But the city is now obscured, as it often is, by the whitened mass in which it rests -- rushing by us at unfathomable speed, crackling like wind in the mist, cold to the touch, glistening and unfolding, tumbling over itself like the steam of an engine or cotton spilling from a bale. Through the blinding white web of ceaseless sound flows past mercilessly, the curtain is breaking...it reveals amid the clouds a lake of air as smooth and clear as a mirror, the deep round eye of a white hurricane.
No Renaissance engine belching fire or hurtling stone could keep pace with even one white clap of a New York winter, and winter there clapped as endlessly as a paddlewheel on one of the big white boats slapping across the lake in seasons gone by. Battalions of arctic clouds droned down from the north to bomb the state with snow, to bleach it as white as young ivory, to mortar it with frost that would last from September to May.
A New York City friend who tells me she bought Singapore: A Novel of the Bronx, by Joe Bernardini, because she couldn't resist a novel about the Bronx written by someone named Joe Bernardini, pointed out to me Bernardini's snow scene as an example of non-romanticized urban snow:
In all fairness to the Bronx, snow is greeted with great cheers of delight. The smiles and laughter of this otherwise grim borough are few and far between and I'd be remiss in not mentioning them when they do occur. The snowball fights we used to have in the lot constituted the happiest moments of my youth. I was deadly with a snowball. Single-handed I'd rout Leon and is cohorts from their hiding places and send them scurrying into he building. Then, anticipating their taunts from the hallway windows, my snowballs would find the enemy as soon as their startled heads appeared. I recall throwing a snowball that landed wide of the mark. It struck the window of a recluse who was forever sitting with his nose pressed against the pane. He appeared to be staring straight at me, there was no way possible for him to overlook the snowball, and yet as the snowball approached and then struck his window he didn't budge an inch. Frightened out of my wits, I ran all the way up to Bainbridge and returned hours later when it was dark.
The light from the street lamp illumined his window and I saw that a piece of cardboard had been wedged against the opening and above the cardboard I was even able to make out the man's forehead and a few wisps of hair. He was sitting there with his nose pressed against the cardboard. Do you understand? Snow was falling on the Bronx. For several hours a clean, white blanket would cover the grime. Then dogs would yellow it with their pee and boots would riddle it with holes and soot belched from the incinerators would settle on its surface and it would turn to slush, and it contrast to the few white patches that remained, the Bronx would appear even grimier than before. So snow meant nothing to him. It was still the Bronx.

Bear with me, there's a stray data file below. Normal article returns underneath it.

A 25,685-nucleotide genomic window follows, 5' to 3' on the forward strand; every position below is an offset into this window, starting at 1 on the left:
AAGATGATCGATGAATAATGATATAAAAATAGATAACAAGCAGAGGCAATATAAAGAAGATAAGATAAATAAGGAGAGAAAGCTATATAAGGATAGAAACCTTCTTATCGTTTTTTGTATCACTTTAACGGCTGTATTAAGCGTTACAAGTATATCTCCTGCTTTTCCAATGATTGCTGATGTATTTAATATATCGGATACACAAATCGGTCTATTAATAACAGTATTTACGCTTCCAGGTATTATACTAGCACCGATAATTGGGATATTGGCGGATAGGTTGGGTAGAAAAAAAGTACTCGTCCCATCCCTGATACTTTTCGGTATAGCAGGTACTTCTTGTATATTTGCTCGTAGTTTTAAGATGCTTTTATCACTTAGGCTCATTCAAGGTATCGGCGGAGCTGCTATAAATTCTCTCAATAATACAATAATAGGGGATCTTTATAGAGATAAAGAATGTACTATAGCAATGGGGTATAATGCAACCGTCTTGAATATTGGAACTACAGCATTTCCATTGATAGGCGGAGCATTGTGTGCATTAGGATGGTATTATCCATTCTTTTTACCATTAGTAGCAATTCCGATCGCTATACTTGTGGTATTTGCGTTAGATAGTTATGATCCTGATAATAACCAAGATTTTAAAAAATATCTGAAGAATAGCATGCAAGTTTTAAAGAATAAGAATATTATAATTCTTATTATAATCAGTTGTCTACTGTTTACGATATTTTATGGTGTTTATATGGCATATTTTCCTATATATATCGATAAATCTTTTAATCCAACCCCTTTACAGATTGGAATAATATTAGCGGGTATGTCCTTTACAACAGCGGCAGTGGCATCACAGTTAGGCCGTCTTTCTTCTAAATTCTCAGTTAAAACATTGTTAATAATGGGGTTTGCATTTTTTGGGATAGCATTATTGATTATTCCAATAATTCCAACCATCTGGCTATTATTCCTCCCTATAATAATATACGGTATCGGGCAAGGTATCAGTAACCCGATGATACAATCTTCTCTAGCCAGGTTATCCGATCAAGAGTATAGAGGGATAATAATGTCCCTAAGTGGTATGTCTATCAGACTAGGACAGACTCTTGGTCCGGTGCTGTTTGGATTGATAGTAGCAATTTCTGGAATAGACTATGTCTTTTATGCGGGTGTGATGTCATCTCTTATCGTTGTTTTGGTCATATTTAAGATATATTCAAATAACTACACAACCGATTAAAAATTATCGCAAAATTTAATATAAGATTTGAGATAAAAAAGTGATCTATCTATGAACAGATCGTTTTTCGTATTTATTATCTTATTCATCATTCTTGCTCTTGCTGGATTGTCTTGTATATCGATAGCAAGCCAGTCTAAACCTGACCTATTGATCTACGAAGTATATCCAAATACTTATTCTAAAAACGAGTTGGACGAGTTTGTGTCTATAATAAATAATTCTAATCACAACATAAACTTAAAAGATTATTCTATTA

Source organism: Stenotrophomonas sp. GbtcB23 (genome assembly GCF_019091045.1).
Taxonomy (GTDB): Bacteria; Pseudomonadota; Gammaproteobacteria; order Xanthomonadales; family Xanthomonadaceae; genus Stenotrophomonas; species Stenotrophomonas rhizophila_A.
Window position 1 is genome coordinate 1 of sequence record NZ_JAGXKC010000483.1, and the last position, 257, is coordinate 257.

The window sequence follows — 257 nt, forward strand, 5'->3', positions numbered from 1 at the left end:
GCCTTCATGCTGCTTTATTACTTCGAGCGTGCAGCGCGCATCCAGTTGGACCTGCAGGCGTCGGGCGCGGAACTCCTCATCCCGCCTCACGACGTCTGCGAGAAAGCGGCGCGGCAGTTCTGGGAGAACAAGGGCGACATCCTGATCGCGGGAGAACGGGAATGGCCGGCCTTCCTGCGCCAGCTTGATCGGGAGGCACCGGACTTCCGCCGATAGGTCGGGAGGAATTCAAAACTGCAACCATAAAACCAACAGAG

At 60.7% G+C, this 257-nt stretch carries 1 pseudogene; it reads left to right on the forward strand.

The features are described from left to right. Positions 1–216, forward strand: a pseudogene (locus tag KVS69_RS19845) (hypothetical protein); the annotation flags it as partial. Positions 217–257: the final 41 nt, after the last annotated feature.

Reading Katherine Mansfield's journal entry for December 28, 1914, with its expanding exterior vision covered over with white, white, white, white, white, heightens one's awareness of snow's potential as dramatic medium.
Snow has fallen, and everything is white. ... I love to close my eyes a moment and think of the land outside, white under the mingled snow and moonlight -- white trees, white fields -- the heaps of stones by the roadside white -- snow in the furrows.
Snow passages in fiction and poetry are splendid opportunities for writers to set up dazzling pictorial contrasts. Peter Handke's The Afternoon of a Writer offers this: He switched off all the lights. Because of the snow and the reflection of the city in the clouds, it was lightin all the rooms, a nocturnal light that made the objects in the rooms all the darker.
In another example of this use of snow for effects of visual contrast, there is in Kawabata's novel a paragraph in which his emotionally frozen male character watches a geisha as she looks at herself in a mirror that reflects both her face and the snow outside the window.
The white in the depths of the mirror was the snow, and floating in the middle of it were the woman's bright red cheeks.
An early scene in Banks's Affliction , a deer hunt, is another of passage in which snow's whiteness and purity is used as a graphic contrast medium.
Slugs, pellets, balls made of aluminum lead, steel, rip into the body of the deer, crash through bone, penetrate and smash organs, rend muscle and sinew. Blood splashes into the air, across tree bark, stone, onto smooth white blankets of snow, where scarlet fades swiftly to pink.Black tongue lolls over blooded teeth, as if the mouth were a carnivore's; huge brown eyes roll back, glassed over, opaque and dry; blood trickles from carbon-black nostrils, shit spits steaming into the snow; urine, entrails, blood, mucus spill from the animal's body: as heavy-booted hunters rush across the frozen snow-covered ground to claim the kill.
Perhaps precisely because snow offers such a canvas on which to draw contrasts, mystery, suspense, thriller, and horror writers show a fondness for wintry settings. Offhand, these come to mind: Le Carre's The Spy Who Came In from the Cold, Ngaio Marsh's Death and the Dancing Footman, Chesterton's The Invisible Man, Michael Innes's Appleby's End, Fire Lake, Juris Jurjevics's The Trudeau Vector, Peter Straub's Ghost Story, and closer to home, Chandler's The Lady in the Lake. Martin Cruz Smith's Gorky Park provides particularly vivid examples of the use of snow as a backdrop for violence. From the first pages Gorky Park provides snowy death scenes. As bits of ice glimmer in the air, a chief investigator for the People's Militia, Arkady Renko, strides through snow "to the telltale humps" in the center of a clearing.